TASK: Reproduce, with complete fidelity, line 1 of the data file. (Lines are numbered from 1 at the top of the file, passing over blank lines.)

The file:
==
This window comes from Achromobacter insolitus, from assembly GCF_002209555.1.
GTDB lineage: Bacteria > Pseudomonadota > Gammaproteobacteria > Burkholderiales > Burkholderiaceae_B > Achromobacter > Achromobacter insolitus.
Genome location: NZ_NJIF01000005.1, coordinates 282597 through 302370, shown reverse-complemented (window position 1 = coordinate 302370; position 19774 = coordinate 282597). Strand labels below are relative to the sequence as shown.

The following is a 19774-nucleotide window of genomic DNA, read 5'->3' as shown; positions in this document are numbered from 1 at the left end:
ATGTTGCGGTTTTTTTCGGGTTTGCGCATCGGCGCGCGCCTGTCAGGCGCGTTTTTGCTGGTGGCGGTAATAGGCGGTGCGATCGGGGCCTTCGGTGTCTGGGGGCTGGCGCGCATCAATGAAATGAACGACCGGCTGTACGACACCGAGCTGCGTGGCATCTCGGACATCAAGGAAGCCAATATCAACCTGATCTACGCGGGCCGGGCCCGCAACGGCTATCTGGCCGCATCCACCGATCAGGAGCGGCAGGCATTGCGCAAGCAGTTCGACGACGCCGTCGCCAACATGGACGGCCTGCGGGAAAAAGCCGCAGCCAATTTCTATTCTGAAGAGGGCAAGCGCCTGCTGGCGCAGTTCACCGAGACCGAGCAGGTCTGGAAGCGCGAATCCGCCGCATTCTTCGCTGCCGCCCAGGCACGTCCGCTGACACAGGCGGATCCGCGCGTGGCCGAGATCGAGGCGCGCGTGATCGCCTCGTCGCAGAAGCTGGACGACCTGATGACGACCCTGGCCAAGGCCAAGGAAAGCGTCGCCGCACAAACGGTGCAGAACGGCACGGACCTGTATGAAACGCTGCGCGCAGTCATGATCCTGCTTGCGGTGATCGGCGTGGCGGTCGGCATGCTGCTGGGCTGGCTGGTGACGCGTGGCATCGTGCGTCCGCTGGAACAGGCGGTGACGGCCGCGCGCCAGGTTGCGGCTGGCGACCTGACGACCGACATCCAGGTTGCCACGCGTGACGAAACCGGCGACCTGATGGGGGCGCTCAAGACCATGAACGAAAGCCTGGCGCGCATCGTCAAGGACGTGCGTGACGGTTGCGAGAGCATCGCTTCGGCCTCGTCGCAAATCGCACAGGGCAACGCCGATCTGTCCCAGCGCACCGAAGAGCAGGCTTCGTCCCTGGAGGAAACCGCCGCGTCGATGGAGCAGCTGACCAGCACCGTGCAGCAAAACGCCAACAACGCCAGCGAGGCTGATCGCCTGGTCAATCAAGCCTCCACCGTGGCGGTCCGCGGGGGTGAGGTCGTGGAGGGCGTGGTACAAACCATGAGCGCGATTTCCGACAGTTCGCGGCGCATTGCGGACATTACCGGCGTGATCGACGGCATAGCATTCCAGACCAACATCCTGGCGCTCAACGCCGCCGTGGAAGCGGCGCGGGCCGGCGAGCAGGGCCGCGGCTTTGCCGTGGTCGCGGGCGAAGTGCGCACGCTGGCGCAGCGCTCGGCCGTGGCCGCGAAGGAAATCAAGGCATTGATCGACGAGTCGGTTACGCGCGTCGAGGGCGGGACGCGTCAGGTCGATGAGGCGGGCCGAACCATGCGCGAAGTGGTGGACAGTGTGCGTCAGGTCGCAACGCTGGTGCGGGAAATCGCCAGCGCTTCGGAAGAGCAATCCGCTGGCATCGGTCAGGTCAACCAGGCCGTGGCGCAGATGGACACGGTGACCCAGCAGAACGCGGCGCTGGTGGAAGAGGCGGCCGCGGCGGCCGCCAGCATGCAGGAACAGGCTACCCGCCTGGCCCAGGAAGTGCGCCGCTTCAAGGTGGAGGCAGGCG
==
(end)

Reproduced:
This window comes from Achromobacter insolitus, from assembly GCF_002209555.1.